With less than two weeks to go until the referendum, opinion polls have barely budged
Firms should review their five-year strategic plan for Chile given that the September vote is likely to extend rather than limit political and regulatory uncertainty, particularly if, as we expect, the constitution is rejected. Still, firms should not be dissuaded from long-term investment in the market; while an alternate reform process will be longer and more convoluted, it is likely to lead to more balanced rules of the game in the long term than the current constitutional draft.
- With less than two weeks to go until the September 4 referendum, opinion polls have barely budged, revealing continued low support for the 2022 constitution. Although 10–20% of voters remain undecided, polls suggest that most of these voters do not intend to show up to vote, suggesting that they are unlikely to sway the vote away from the “reject” camp.
- The referendum is increasingly tied to President Gabriel Boric, with voters likely to express sentiment toward the current administration in the plebiscite. Moreover, the “reject” campaign is far outspending the “approve” campaign, preventing the “approve” camp from winning, as many during the campaign period anticipated.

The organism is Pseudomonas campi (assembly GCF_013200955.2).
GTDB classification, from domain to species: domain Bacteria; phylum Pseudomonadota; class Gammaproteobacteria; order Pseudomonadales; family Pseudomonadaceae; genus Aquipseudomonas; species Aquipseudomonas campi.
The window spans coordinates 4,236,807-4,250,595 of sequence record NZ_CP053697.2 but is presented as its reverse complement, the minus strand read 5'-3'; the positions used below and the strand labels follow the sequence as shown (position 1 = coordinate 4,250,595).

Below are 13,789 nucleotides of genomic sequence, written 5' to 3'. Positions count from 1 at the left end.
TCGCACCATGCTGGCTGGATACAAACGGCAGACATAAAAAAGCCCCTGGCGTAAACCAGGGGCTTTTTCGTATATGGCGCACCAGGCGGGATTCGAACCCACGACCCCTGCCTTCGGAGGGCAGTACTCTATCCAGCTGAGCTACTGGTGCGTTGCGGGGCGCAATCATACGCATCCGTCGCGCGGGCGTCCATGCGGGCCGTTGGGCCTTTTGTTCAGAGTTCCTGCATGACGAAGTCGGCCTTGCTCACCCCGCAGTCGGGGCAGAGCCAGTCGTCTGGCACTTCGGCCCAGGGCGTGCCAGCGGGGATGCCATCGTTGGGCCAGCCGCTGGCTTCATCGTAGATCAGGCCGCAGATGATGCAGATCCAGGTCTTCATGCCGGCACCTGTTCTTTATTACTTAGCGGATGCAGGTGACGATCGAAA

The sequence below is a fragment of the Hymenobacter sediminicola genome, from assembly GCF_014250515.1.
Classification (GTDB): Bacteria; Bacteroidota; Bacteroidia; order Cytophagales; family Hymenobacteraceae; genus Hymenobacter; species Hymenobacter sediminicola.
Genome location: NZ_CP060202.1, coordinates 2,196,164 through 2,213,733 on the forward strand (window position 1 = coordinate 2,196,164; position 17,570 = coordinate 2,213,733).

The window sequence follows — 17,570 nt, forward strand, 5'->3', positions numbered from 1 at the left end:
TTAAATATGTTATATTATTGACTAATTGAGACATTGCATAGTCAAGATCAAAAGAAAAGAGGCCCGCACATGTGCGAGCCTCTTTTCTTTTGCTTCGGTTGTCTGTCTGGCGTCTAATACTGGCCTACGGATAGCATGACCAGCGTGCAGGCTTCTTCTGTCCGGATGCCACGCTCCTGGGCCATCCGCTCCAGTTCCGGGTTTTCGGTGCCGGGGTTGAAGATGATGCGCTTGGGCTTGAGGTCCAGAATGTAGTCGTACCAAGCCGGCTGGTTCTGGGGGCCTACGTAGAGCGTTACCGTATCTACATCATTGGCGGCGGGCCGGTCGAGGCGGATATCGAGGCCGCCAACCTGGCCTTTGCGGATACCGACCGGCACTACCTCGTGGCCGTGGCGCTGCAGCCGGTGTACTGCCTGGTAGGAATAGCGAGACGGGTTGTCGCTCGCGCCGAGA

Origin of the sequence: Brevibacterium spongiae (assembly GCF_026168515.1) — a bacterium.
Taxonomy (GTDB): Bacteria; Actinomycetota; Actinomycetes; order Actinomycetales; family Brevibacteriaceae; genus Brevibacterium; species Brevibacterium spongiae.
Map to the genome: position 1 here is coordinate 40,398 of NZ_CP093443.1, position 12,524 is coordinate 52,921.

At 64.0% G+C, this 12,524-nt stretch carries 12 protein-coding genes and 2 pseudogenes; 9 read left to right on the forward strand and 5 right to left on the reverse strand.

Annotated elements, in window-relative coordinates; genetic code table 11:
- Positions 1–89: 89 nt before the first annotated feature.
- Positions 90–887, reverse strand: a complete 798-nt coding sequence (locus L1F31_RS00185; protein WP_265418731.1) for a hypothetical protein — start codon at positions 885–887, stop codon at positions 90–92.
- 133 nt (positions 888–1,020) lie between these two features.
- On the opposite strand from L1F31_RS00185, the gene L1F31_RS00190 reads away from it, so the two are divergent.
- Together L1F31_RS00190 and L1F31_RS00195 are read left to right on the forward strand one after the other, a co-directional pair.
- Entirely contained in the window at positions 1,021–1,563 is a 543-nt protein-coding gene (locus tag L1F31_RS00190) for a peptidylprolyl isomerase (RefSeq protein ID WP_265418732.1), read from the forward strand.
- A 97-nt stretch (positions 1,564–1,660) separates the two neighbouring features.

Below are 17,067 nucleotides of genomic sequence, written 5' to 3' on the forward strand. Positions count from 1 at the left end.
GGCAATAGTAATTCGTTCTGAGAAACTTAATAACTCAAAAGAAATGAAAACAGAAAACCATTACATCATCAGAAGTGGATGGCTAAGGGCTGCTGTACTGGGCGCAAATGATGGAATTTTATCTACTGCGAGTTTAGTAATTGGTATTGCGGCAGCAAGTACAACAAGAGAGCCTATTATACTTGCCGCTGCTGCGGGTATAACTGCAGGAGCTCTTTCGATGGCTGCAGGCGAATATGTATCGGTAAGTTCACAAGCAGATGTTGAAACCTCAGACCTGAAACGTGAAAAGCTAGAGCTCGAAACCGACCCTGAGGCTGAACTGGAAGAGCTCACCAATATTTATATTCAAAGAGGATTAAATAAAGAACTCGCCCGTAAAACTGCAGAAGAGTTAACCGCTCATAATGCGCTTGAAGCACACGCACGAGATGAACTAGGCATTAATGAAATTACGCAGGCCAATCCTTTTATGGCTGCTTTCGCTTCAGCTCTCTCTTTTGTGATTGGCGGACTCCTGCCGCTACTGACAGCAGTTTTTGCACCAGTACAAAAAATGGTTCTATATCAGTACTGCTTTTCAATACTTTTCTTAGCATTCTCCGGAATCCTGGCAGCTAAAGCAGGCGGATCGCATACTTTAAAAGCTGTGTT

- Finally, the opposition is increasingly open to compromise. Chile’s Congress recently changed the threshold for reforming the 1980 constitution to four-sevenths of lawmakers. (Previously, three-fifths or two-thirds of votes were required, depending on the nature of the change). The opposition has even vowed to pursue priorities like expanding Chile’s commitment to social rights even in the event of a rejection.
- It is highly unlikely that Chile will simply revert to the 1980 constitution if the plebiscite fails (as the current process outlines), but these factors have enabled support for pursuing another constitutional route to gain steam.
No matter the outcome, Chile will continue to experience heightened political and regulatory uncertainty over the next five years. If the constitution does pass, the implementation process that was outlined by the constituent assembly will extend implementation until 2028. The path forward is less clear if the constitution is rejected. The Boric administration is pushing for another constitutional process in the event of a rejection; however, this option would likely require yet another referendum, prolonging uncertainty. Other, less popular alternatives include selecting a committee of experts to draft another constitutional text or implementing changes to the 1980 constitution through Congress now that the approval threshold is lower. Regardless of the outcome of this vote, two things are clear: social rights will be expanded—though the timeline for changes and the extent to which they are implemented remain highly uncertain—and uncertainty is here to stay.
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